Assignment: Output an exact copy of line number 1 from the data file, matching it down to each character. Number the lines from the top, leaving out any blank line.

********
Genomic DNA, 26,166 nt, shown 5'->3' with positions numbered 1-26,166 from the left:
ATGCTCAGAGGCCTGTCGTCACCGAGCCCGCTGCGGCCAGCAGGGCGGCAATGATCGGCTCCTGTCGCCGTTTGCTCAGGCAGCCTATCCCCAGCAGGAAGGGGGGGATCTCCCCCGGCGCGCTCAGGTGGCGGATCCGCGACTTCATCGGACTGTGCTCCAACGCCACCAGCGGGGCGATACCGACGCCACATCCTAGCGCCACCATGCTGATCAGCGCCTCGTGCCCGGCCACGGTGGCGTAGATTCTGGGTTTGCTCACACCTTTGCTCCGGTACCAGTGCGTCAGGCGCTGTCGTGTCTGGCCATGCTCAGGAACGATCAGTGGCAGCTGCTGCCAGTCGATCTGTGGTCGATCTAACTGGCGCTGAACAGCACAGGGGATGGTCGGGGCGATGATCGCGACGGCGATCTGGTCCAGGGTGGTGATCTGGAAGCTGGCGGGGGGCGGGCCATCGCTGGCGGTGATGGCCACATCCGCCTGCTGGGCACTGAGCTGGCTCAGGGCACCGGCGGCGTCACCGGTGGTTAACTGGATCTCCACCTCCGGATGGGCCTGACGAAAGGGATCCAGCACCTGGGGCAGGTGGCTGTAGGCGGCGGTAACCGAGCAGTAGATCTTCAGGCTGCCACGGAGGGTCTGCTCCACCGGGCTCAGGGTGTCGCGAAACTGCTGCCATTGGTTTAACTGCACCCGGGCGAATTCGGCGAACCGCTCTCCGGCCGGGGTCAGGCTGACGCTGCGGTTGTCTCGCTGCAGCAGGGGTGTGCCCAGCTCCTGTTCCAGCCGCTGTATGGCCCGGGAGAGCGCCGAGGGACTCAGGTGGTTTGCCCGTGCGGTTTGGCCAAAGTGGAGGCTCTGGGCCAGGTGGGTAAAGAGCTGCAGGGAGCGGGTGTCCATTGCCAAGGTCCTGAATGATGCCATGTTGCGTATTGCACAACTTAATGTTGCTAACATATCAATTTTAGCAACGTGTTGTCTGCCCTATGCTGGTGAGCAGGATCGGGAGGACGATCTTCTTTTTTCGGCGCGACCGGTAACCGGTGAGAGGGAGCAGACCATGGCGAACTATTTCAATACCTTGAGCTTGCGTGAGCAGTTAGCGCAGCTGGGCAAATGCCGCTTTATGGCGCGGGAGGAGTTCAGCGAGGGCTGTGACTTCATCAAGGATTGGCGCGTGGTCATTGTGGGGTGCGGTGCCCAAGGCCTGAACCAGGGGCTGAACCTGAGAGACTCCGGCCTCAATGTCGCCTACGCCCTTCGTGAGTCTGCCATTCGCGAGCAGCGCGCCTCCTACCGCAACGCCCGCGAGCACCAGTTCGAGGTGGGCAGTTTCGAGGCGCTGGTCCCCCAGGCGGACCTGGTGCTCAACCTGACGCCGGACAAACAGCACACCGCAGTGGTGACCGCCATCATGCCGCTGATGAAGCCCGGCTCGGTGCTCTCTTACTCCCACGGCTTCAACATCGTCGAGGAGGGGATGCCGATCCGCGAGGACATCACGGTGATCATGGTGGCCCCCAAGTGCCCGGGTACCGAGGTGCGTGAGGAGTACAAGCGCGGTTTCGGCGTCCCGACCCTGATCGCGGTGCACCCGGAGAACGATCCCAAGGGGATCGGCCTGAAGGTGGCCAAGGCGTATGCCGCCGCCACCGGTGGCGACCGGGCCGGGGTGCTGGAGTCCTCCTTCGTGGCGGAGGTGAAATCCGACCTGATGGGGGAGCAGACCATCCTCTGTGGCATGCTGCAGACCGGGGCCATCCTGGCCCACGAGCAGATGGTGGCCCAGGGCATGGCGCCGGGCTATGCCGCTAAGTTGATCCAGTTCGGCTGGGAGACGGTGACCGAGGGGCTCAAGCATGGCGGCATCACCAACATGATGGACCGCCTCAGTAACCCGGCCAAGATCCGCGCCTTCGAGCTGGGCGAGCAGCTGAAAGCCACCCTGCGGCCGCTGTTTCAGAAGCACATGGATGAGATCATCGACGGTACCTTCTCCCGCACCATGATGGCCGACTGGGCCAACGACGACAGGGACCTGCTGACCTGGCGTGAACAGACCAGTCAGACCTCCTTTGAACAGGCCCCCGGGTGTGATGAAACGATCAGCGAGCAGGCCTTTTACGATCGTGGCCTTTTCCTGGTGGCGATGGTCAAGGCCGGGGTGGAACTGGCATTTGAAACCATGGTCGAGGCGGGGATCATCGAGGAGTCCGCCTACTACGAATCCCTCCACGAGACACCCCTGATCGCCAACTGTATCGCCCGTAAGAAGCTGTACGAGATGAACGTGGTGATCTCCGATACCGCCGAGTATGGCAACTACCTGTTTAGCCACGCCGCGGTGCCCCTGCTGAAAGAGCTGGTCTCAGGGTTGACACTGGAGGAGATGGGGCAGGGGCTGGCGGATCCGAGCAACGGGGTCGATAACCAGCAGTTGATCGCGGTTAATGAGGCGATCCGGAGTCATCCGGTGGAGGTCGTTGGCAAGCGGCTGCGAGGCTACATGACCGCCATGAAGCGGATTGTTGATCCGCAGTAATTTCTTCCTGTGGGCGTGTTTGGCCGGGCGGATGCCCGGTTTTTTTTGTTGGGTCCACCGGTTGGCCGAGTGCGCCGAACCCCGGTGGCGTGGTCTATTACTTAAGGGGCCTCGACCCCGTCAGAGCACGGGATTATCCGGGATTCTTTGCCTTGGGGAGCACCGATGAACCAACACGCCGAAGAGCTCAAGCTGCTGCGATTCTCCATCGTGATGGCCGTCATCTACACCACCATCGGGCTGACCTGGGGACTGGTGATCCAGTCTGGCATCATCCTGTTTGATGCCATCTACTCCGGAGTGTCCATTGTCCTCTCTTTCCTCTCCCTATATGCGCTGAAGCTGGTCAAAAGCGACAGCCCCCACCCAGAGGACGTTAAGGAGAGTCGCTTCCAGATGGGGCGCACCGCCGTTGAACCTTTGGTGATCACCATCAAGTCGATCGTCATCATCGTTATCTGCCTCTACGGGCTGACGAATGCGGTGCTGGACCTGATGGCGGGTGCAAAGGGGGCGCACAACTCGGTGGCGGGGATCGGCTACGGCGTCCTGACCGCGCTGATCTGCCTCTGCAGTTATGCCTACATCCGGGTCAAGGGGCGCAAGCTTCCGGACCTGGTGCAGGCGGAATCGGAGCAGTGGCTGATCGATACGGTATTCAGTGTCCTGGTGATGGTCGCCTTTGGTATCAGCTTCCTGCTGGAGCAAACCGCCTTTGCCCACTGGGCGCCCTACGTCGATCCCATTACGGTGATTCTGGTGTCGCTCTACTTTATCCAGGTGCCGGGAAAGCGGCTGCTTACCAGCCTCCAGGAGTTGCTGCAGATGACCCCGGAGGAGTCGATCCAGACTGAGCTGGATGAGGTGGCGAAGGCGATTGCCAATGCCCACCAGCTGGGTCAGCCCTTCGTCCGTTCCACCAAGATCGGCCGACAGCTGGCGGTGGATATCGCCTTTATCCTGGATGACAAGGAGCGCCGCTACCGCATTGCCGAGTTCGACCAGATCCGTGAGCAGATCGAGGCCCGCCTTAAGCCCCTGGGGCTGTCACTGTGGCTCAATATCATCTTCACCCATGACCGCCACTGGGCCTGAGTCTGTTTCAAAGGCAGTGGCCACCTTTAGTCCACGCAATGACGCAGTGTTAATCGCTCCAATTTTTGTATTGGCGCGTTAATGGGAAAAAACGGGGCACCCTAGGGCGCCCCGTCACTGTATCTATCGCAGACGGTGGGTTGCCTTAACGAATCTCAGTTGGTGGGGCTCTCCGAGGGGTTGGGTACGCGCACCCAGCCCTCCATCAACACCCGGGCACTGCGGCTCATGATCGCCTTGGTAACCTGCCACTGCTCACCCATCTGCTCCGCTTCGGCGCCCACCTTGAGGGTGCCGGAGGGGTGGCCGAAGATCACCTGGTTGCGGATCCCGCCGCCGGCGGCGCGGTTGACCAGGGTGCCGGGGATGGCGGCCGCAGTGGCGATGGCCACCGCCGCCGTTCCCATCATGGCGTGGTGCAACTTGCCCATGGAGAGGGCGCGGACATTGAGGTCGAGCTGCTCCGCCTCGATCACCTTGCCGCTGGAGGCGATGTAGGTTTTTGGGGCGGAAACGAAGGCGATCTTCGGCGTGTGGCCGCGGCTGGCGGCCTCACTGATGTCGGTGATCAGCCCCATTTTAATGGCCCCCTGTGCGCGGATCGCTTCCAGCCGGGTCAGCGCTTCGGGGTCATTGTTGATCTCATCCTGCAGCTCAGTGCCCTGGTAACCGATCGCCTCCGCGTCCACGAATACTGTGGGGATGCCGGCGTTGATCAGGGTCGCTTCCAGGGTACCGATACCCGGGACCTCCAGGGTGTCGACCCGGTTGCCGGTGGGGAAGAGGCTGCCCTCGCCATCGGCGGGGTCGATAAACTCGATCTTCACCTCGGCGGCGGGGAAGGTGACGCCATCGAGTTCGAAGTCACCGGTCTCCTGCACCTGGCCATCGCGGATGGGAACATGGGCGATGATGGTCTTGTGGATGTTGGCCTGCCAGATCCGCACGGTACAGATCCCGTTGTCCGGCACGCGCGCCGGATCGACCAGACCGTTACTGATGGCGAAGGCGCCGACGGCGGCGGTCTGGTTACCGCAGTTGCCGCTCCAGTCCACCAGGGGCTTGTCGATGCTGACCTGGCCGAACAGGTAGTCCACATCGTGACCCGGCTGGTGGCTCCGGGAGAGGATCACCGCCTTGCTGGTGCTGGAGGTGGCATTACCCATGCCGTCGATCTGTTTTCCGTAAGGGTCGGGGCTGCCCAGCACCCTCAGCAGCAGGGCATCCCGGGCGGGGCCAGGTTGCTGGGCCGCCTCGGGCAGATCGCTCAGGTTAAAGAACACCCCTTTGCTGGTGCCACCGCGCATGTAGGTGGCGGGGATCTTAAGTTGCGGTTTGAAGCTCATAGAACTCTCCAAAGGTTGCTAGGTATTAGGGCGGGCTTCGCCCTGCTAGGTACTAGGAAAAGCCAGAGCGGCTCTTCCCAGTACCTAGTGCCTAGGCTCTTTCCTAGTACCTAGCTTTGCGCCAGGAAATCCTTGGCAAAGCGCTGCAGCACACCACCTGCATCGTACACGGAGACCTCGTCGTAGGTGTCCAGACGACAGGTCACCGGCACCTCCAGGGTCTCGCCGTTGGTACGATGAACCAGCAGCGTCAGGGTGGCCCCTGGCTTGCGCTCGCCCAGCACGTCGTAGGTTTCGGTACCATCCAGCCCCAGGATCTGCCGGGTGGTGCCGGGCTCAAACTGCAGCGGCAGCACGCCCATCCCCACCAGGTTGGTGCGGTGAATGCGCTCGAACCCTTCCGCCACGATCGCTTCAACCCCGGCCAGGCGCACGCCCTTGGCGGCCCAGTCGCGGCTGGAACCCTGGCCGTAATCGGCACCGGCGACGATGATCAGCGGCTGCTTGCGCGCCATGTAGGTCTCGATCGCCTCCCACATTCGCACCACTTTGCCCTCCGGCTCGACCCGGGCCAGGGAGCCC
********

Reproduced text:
Genomic DNA, 26,166 nt, shown 5'->3' with positions numbered 1-26,166 from the left: